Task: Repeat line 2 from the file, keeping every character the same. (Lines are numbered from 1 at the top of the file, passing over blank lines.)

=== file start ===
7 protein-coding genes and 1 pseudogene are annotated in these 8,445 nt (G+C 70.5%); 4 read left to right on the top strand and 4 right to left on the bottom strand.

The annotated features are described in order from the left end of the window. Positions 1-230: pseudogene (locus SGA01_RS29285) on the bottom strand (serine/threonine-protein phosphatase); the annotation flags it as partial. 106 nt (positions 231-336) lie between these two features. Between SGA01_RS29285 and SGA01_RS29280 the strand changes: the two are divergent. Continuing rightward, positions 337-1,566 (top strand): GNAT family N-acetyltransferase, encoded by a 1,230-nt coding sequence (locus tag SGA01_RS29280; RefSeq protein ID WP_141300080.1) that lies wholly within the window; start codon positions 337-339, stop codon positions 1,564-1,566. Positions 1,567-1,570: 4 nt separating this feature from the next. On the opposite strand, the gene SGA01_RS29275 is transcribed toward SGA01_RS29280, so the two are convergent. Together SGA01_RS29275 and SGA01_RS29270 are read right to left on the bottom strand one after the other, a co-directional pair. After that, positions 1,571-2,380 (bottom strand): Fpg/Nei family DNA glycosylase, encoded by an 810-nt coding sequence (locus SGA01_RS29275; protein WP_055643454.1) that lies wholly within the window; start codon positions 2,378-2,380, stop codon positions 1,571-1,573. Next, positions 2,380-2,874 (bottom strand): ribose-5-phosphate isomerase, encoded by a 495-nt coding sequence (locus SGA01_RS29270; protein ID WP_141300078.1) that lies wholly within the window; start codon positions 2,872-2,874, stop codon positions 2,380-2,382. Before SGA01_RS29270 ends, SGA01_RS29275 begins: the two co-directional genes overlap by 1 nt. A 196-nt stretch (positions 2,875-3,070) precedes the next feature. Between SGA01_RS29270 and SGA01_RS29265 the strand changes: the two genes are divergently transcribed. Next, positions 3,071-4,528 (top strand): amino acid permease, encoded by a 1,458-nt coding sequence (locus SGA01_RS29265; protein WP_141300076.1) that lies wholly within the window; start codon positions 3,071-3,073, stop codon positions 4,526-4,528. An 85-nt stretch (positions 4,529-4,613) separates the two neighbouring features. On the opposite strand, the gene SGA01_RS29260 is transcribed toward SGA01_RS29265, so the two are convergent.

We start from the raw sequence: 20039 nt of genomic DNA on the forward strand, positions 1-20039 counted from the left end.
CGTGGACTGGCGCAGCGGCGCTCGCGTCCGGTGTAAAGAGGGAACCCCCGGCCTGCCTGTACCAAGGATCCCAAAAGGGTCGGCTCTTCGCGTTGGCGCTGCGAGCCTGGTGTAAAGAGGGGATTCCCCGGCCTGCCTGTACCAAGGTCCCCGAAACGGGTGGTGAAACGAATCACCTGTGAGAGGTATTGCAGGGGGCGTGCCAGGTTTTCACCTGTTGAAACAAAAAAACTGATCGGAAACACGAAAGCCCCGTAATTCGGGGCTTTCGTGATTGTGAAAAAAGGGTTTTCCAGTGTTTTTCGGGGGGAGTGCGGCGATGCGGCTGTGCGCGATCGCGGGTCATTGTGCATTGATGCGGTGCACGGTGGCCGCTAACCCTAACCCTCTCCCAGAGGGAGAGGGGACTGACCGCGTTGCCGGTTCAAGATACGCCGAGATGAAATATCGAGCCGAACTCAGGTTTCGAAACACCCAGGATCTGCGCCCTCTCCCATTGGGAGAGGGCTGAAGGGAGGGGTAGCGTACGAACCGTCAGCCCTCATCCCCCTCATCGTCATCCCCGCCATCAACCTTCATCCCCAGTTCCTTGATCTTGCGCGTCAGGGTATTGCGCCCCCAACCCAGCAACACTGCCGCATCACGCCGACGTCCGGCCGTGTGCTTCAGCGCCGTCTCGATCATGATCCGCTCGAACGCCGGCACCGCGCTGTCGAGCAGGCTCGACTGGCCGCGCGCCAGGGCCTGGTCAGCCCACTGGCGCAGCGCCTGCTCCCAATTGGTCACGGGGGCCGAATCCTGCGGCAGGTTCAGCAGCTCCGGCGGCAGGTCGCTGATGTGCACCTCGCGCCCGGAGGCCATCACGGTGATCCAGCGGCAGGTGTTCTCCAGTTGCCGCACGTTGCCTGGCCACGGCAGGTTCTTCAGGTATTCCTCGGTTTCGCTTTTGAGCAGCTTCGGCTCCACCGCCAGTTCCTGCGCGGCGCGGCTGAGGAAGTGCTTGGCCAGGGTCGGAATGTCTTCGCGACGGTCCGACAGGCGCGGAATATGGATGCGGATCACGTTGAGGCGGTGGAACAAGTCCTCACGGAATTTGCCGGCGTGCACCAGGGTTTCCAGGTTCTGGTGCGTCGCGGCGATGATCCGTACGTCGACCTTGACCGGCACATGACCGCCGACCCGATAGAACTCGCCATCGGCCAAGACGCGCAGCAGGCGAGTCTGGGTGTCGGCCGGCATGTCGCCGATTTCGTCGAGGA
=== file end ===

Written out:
The annotated features are described in order from the left end of the window. Positions 1-230: pseudogene (locus SGA01_RS29285) on the bottom strand (serine/threonine-protein phosphatase); the annotation flags it as partial. 106 nt (positions 231-336) lie between these two features. Between SGA01_RS29285 and SGA01_RS29280 the strand changes: the two are divergent. Continuing rightward, positions 337-1,566 (top strand): GNAT family N-acetyltransferase, encoded by a 1,230-nt coding sequence (locus tag SGA01_RS29280; RefSeq protein ID WP_141300080.1) that lies wholly within the window; start codon positions 337-339, stop codon positions 1,564-1,566. Positions 1,567-1,570: 4 nt separating this feature from the next. On the opposite strand, the gene SGA01_RS29275 is transcribed toward SGA01_RS29280, so the two are convergent. Together SGA01_RS29275 and SGA01_RS29270 are read right to left on the bottom strand one after the other, a co-directional pair. After that, positions 1,571-2,380 (bottom strand): Fpg/Nei family DNA glycosylase, encoded by an 810-nt coding sequence (locus SGA01_RS29275; protein WP_055643454.1) that lies wholly within the window; start codon positions 2,378-2,380, stop codon positions 1,571-1,573. Next, positions 2,380-2,874 (bottom strand): ribose-5-phosphate isomerase, encoded by a 495-nt coding sequence (locus SGA01_RS29270; protein ID WP_141300078.1) that lies wholly within the window; start codon positions 2,872-2,874, stop codon positions 2,380-2,382. Before SGA01_RS29270 ends, SGA01_RS29275 begins: the two co-directional genes overlap by 1 nt. A 196-nt stretch (positions 2,875-3,070) precedes the next feature. Between SGA01_RS29270 and SGA01_RS29265 the strand changes: the two genes are divergently transcribed. Next, positions 3,071-4,528 (top strand): amino acid permease, encoded by a 1,458-nt coding sequence (locus SGA01_RS29265; protein WP_141300076.1) that lies wholly within the window; start codon positions 3,071-3,073, stop codon positions 4,526-4,528. An 85-nt stretch (positions 4,529-4,613) separates the two neighbouring features. On the opposite strand, the gene SGA01_RS29260 is transcribed toward SGA01_RS29265, so the two are convergent.